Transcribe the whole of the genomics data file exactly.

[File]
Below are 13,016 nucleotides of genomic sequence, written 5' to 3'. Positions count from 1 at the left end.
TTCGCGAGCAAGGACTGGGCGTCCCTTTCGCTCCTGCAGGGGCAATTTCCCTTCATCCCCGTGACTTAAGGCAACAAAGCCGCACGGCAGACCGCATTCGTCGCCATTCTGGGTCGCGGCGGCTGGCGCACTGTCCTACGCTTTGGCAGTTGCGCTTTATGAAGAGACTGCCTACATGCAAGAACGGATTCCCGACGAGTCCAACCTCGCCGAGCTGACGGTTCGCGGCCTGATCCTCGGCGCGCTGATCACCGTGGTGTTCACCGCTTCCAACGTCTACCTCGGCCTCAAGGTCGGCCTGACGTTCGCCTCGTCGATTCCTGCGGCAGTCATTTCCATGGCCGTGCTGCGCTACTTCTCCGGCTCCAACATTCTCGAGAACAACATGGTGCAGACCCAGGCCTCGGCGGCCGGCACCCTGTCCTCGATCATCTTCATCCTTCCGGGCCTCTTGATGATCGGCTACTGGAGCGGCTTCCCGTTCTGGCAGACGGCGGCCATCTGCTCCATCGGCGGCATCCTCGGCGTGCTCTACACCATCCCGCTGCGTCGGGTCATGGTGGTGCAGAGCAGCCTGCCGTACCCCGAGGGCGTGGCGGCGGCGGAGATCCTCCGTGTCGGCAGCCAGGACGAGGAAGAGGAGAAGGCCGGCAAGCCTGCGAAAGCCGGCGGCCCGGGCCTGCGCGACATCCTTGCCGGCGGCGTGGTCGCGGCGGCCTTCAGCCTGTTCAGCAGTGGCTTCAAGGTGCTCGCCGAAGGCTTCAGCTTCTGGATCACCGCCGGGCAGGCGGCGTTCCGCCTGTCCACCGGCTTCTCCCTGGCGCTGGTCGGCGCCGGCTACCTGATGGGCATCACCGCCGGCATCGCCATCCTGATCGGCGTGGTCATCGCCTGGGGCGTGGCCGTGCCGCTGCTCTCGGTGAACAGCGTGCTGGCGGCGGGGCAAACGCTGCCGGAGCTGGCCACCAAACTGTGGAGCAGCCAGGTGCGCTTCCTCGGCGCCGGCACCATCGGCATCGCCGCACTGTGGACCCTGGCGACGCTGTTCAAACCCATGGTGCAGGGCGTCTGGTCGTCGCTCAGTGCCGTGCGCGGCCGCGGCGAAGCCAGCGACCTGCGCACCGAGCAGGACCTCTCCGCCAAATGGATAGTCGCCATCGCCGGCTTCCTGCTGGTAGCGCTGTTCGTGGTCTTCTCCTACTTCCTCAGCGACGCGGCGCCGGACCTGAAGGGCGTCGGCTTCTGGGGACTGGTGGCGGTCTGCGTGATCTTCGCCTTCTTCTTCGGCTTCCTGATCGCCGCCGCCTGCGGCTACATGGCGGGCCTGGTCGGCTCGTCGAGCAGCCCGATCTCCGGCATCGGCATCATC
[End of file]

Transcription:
Below are 13,016 nucleotides of genomic sequence, written 5' to 3'. Positions count from 1 at the left end.
TTCGCGAGCAAGGACTGGGCGTCCCTTTCGCTCCTGCAGGGGCAATTTCCCTTCATCCCCGTGACTTAAGGCAACAAAGCCGCACGGCAGACCGCATTCGTCGCCATTCTGGGTCGCGGCGGCTGGCGCACTGTCCTACGCTTTGGCAGTTGCGCTTTATGAAGAGACTGCCTACATGCAAGAACGGATTCCCGACGAGTCCAACCTCGCCGAGCTGACGGTTCGCGGCCTGATCCTCGGCGCGCTGATCACCGTGGTGTTCACCGCTTCCAACGTCTACCTCGGCCTCAAGGTCGGCCTGACGTTCGCCTCGTCGATTCCTGCGGCAGTCATTTCCATGGCCGTGCTGCGCTACTTCTCCGGCTCCAACATTCTCGAGAACAACATGGTGCAGACCCAGGCCTCGGCGGCCGGCACCCTGTCCTCGATCATCTTCATCCTTCCGGGCCTCTTGATGATCGGCTACTGGAGCGGCTTCCCGTTCTGGCAGACGGCGGCCATCTGCTCCATCGGCGGCATCCTCGGCGTGCTCTACACCATCCCGCTGCGTCGGGTCATGGTGGTGCAGAGCAGCCTGCCGTACCCCGAGGGCGTGGCGGCGGCGGAGATCCTCCGTGTCGGCAGCCAGGACGAGGAAGAGGAGAAGGCCGGCAAGCCTGCGAAAGCCGGCGGCCCGGGCCTGCGCGACATCCTTGCCGGCGGCGTGGTCGCGGCGGCCTTCAGCCTGTTCAGCAGTGGCTTCAAGGTGCTCGCCGAAGGCTTCAGCTTCTGGATCACCGCCGGGCAGGCGGCGTTCCGCCTGTCCACCGGCTTCTCCCTGGCGCTGGTCGGCGCCGGCTACCTGATGGGCATCACCGCCGGCATCGCCATCCTGATCGGCGTGGTCATCGCCTGGGGCGTGGCCGTGCCGCTGCTCTCGGTGAACAGCGTGCTGGCGGCGGGGCAAACGCTGCCGGAGCTGGCCACCAAACTGTGGAGCAGCCAGGTGCGCTTCCTCGGCGCCGGCACCATCGGCATCGCCGCACTGTGGACCCTGGCGACGCTGTTCAAACCCATGGTGCAGGGCGTCTGGTCGTCGCTCAGTGCCGTGCGCGGCCGCGGCGAAGCCAGCGACCTGCGCACCGAGCAGGACCTCTCCGCCAAATGGATAGTCGCCATCGCCGGCTTCCTGCTGGTAGCGCTGTTCGTGGTCTTCTCCTACTTCCTCAGCGACGCGGCGCCGGACCTGAAGGGCGTCGGCTTCTGGGGACTGGTGGCGGTCTGCGTGATCTTCGCCTTCTTCTTCGGCTTCCTGATCGCCGCCGCCTGCGGCTACATGGCGGGCCTGGTCGGCTCGTCGAGCAGCCCGATCTCCGGCATCGGCATCATC